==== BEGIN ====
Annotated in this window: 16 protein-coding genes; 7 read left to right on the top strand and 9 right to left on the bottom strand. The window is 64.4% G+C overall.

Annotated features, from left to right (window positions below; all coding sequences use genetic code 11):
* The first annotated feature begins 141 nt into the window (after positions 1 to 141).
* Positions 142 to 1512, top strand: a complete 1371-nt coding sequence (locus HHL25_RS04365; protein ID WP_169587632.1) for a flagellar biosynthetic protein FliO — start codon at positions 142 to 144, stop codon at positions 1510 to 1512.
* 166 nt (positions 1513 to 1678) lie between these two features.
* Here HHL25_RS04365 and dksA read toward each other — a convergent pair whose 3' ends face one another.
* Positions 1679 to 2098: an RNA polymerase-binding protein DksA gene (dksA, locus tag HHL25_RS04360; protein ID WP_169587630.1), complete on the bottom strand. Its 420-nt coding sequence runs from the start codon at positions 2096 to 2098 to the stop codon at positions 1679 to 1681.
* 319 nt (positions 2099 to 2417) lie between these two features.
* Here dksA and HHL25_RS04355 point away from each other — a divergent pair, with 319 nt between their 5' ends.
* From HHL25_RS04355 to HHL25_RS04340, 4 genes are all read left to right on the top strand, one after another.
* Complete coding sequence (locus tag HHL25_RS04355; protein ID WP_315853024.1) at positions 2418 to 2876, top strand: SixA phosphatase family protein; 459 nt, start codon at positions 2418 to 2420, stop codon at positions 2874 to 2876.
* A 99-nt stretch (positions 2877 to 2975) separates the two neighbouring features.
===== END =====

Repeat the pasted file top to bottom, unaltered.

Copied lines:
Annotated in this window: 16 protein-coding genes; 7 read left to right on the top strand and 9 right to left on the bottom strand. The window is 64.4% G+C overall.

Annotated features, from left to right (window positions below; all coding sequences use genetic code 11):
* The first annotated feature begins 141 nt into the window (after positions 1 to 141).
* Positions 142 to 1512, top strand: a complete 1371-nt coding sequence (locus HHL25_RS04365; protein ID WP_169587632.1) for a flagellar biosynthetic protein FliO — start codon at positions 142 to 144, stop codon at positions 1510 to 1512.
* 166 nt (positions 1513 to 1678) lie between these two features.
* Here HHL25_RS04365 and dksA read toward each other — a convergent pair whose 3' ends face one another.
* Positions 1679 to 2098: an RNA polymerase-binding protein DksA gene (dksA, locus tag HHL25_RS04360; protein ID WP_169587630.1), complete on the bottom strand. Its 420-nt coding sequence runs from the start codon at positions 2096 to 2098 to the stop codon at positions 1679 to 1681.
* 319 nt (positions 2099 to 2417) lie between these two features.
* Here dksA and HHL25_RS04355 point away from each other — a divergent pair, with 319 nt between their 5' ends.
* From HHL25_RS04355 to HHL25_RS04340, 4 genes are all read left to right on the top strand, one after another.
* Complete coding sequence (locus tag HHL25_RS04355; protein ID WP_315853024.1) at positions 2418 to 2876, top strand: SixA phosphatase family protein; 459 nt, start codon at positions 2418 to 2420, stop codon at positions 2874 to 2876.
* A 99-nt stretch (positions 2877 to 2975) separates the two neighbouring features.